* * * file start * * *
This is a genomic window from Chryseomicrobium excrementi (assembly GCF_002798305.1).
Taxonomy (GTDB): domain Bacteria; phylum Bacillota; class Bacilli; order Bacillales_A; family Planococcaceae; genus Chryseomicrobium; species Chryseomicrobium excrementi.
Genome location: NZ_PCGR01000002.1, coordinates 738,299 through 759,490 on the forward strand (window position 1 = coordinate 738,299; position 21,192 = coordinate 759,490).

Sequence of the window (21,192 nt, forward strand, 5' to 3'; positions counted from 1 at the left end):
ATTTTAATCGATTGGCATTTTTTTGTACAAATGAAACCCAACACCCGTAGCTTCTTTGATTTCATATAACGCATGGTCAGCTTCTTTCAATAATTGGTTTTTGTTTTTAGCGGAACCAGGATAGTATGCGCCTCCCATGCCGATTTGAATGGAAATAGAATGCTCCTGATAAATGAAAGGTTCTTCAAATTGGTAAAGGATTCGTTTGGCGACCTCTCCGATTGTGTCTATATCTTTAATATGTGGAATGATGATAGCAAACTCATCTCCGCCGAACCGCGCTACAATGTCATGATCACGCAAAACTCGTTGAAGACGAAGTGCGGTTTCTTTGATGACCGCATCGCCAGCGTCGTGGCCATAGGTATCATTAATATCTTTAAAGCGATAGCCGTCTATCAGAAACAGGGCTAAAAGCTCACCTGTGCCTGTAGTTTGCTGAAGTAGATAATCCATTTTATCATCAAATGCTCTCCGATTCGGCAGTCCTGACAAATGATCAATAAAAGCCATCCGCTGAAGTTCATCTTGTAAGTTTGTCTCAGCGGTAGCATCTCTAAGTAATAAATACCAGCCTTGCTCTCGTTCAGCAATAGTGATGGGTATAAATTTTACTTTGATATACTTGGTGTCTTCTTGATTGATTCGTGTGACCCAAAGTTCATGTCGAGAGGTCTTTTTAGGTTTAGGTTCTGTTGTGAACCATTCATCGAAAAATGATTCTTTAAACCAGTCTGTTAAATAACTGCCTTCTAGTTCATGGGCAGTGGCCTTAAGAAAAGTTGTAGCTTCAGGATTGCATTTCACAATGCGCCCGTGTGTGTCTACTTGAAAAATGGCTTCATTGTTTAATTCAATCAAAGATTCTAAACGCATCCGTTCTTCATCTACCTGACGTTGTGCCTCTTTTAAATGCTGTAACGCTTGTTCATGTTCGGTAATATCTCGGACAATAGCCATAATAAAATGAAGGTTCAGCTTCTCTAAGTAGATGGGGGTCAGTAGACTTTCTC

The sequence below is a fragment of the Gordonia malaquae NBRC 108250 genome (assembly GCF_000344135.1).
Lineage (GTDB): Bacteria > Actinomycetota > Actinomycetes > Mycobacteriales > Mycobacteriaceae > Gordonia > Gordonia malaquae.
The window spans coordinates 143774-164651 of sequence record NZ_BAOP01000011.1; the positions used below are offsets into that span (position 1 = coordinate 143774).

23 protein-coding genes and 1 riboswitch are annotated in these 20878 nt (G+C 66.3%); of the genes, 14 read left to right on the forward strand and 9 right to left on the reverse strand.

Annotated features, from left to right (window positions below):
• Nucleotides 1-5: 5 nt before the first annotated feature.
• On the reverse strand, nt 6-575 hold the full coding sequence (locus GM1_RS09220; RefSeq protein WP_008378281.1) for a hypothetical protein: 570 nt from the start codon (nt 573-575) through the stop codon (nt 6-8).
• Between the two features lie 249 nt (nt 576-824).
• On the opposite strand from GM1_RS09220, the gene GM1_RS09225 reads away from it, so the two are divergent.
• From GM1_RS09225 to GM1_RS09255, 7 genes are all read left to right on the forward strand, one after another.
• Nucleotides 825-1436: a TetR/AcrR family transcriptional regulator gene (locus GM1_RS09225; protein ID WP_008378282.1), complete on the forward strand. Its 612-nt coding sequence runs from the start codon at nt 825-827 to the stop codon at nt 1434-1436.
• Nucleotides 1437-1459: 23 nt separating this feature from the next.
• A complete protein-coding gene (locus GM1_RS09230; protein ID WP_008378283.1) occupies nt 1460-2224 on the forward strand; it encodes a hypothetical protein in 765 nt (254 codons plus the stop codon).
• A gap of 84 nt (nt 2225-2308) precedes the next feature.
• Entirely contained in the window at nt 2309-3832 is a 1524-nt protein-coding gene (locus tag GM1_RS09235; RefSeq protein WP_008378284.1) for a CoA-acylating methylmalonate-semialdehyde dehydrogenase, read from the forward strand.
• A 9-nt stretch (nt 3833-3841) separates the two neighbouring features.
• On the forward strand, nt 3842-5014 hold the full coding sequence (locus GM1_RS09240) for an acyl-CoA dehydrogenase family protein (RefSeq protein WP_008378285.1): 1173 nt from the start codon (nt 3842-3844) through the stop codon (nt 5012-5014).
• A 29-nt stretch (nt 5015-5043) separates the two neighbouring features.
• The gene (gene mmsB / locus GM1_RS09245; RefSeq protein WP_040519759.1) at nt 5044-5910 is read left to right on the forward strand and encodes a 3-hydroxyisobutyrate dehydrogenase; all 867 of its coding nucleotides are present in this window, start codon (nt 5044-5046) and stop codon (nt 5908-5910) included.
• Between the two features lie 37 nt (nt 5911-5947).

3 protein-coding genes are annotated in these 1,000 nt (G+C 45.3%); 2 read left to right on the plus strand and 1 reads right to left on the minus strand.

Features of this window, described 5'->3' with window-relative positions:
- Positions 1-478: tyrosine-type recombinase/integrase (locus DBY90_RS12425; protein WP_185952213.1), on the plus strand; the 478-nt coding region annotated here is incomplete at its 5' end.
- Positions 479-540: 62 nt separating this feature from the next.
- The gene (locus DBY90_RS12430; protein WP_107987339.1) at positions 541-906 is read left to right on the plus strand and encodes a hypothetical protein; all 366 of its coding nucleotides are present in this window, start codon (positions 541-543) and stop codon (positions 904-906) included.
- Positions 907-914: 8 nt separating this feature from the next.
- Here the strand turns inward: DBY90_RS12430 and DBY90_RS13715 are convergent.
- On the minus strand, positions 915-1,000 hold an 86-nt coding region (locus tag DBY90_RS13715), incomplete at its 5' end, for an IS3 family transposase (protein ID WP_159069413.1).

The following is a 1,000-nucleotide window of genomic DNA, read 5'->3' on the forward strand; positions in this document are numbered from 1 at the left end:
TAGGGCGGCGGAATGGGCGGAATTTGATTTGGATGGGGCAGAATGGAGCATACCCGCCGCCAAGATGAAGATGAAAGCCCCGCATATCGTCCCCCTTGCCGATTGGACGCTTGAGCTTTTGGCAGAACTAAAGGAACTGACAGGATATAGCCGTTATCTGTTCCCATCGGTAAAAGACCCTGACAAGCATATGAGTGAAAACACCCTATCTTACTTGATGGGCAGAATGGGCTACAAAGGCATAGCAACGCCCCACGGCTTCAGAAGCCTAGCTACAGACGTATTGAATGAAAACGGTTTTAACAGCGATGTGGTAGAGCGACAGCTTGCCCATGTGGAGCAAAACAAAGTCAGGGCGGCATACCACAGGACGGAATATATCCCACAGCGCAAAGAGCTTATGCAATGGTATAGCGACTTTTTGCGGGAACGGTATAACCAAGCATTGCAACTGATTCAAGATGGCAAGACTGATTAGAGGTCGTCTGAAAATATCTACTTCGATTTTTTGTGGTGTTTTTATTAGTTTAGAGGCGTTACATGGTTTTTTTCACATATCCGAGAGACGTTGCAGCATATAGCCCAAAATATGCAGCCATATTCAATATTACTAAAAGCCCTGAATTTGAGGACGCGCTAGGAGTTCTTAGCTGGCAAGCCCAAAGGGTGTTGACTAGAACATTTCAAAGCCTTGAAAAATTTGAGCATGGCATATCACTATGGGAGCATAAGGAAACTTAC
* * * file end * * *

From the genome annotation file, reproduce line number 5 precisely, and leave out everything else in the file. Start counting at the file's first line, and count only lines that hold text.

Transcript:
ATTTTAATCGATTGGCATTTTTTTGTACAAATGAAACCCAACACCCGTAGCTTCTTTGATTTCATATAACGCATGGTCAGCTTCTTTCAATAATTGGTTTTTGTTTTTAGCGGAACCAGGATAGTATGCGCCTCCCATGCCGATTTGAATGGAAATAGAATGCTCCTGATAAATGAAAGGTTCTTCAAATTGGTAAAGGATTCGTTTGGCGACCTCTCCGATTGTGTCTATATCTTTAATATGTGGAATGATGATAGCAAACTCATCTCCGCCGAACCGCGCTACAATGTCATGATCACGCAAAACTCGTTGAAGACGAAGTGCGGTTTCTTTGATGACCGCATCGCCAGCGTCGTGGCCATAGGTATCATTAATATCTTTAAAGCGATAGCCGTCTATCAGAAACAGGGCTAAAAGCTCACCTGTGCCTGTAGTTTGCTGAAGTAGATAATCCATTTTATCATCAAATGCTCTCCGATTCGGCAGTCCTGACAAATGATCAATAAAAGCCATCCGCTGAAGTTCATCTTGTAAGTTTGTCTCAGCGGTAGCATCTCTAAGTAATAAATACCAGCCTTGCTCTCGTTCAGCAATAGTGATGGGTATAAATTTTACTTTGATATACTTGGTGTCTTCTTGATTGATTCGTGTGACCCAAAGTTCATGTCGAGAGGTCTTTTTAGGTTTAGGTTCTGTTGTGAACCATTCATCGAAAAATGATTCTTTAAACCAGTCTGTTAAATAACTGCCTTCTAGTTCATGGGCAGTGGCCTTAAGAAAAGTTGTAGCTTCAGGATTGCATTTCACAATGCGCCCGTGTGTGTCTACTTGAAAAATGGCTTCATTGTTTAATTCAATCAAAGATTCTAAACGCATCCGTTCTTCATCTACCTGACGTTGTGCCTCTTTTAAATGCTGTAACGCTTGTTCATGTTCGGTAATATCTCGGACAATAGCCATAATAAAATGAAGGTTCAGCTTCTCTAAGTAGATGGGGGTCAGTAGACTTTCTC